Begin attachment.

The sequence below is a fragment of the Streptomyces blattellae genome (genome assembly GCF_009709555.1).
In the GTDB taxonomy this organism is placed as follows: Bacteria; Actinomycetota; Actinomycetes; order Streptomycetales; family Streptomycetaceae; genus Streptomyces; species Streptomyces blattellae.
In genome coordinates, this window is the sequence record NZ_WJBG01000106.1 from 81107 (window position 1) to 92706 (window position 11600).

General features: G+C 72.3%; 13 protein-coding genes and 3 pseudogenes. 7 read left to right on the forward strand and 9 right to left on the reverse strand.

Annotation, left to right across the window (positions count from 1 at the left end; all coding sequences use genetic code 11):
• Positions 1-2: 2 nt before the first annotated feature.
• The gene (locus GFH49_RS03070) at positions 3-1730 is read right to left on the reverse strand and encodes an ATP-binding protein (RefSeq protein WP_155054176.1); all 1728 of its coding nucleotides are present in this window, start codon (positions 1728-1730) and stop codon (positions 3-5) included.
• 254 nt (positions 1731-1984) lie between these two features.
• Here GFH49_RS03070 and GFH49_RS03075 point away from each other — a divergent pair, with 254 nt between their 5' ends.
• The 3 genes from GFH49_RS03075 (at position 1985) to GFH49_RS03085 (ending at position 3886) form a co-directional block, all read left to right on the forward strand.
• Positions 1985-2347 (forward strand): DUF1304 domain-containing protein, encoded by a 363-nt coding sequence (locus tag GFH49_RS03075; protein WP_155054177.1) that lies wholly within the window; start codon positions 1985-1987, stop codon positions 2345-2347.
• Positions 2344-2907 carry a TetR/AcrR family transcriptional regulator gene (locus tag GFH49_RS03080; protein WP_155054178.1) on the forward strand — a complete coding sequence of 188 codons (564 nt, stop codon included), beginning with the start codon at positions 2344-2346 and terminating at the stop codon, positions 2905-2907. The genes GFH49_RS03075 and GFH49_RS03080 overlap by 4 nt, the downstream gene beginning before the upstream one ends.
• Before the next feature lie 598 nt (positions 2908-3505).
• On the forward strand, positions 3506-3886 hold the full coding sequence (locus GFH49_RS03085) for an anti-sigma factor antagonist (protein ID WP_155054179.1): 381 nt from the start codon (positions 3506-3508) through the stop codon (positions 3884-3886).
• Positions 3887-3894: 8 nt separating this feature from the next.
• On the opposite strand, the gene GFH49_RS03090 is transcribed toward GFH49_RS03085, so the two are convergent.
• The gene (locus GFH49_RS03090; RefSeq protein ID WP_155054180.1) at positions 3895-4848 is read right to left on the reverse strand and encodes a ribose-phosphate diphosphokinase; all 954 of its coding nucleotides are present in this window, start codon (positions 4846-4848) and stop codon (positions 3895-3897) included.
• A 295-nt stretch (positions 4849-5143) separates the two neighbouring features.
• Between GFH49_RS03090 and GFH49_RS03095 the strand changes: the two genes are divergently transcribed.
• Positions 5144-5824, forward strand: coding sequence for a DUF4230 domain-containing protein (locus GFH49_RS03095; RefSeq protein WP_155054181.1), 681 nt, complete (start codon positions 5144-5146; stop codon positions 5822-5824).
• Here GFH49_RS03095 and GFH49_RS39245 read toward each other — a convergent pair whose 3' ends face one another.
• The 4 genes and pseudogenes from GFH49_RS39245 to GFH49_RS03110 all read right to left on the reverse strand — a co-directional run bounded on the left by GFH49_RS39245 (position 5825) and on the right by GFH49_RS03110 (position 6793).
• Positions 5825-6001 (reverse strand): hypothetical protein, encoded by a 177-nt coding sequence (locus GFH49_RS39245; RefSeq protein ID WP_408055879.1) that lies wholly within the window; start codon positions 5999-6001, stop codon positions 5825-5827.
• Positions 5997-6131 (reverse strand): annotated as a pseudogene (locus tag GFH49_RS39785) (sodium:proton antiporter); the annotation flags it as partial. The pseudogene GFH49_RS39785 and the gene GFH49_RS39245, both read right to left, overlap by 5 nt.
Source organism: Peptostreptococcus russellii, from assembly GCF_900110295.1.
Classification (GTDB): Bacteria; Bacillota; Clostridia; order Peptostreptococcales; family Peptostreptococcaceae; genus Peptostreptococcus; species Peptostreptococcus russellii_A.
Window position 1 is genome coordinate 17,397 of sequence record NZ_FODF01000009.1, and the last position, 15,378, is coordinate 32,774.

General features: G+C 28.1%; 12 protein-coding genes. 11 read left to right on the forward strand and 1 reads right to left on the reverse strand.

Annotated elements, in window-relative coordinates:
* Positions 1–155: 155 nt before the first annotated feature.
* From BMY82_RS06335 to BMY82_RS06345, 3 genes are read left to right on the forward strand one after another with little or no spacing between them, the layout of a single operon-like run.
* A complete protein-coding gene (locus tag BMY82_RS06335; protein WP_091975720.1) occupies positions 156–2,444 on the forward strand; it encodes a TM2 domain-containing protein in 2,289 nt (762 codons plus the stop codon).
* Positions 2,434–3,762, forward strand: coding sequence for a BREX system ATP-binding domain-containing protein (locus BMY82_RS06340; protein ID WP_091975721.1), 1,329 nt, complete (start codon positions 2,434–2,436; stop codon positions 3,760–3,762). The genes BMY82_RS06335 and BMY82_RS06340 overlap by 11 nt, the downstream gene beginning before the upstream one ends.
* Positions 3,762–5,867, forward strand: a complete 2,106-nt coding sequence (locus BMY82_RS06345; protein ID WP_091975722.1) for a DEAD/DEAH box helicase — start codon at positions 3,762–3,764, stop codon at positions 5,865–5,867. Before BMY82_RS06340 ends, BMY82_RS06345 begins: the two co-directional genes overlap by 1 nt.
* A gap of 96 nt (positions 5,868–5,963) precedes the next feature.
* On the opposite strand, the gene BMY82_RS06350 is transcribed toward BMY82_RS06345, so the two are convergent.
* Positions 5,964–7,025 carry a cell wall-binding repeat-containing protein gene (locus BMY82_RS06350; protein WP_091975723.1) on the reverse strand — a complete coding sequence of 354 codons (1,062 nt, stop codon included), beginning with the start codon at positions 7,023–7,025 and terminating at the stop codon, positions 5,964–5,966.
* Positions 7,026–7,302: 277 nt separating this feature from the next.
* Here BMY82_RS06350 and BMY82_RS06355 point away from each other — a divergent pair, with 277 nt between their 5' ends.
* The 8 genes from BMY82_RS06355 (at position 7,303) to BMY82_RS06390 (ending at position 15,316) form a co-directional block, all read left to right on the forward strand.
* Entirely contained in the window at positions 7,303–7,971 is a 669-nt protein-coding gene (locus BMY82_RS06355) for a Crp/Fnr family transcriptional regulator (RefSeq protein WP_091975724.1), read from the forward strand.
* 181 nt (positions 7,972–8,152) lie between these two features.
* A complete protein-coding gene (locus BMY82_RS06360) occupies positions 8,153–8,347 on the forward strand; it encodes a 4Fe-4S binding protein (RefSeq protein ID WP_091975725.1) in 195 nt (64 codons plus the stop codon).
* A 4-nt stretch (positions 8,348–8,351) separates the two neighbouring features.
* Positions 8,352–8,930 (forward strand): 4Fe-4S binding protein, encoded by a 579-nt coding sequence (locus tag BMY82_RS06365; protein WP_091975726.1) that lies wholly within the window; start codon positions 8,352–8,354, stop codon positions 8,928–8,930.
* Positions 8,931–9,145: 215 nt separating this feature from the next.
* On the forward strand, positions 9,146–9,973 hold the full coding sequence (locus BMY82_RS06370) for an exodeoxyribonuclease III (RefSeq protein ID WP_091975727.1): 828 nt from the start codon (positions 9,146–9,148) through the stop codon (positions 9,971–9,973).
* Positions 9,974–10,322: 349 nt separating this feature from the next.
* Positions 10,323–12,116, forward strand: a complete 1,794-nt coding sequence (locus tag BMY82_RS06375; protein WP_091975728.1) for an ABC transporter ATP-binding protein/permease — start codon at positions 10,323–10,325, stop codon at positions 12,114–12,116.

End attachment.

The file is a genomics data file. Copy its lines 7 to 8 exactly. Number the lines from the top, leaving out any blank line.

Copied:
• The gene (locus GFH49_RS03070) at positions 3-1730 is read right to left on the reverse strand and encodes an ATP-binding protein (RefSeq protein WP_155054176.1); all 1728 of its coding nucleotides are present in this window, start codon (positions 1728-1730) and stop codon (positions 3-5) included.
• 254 nt (positions 1731-1984) lie between these two features.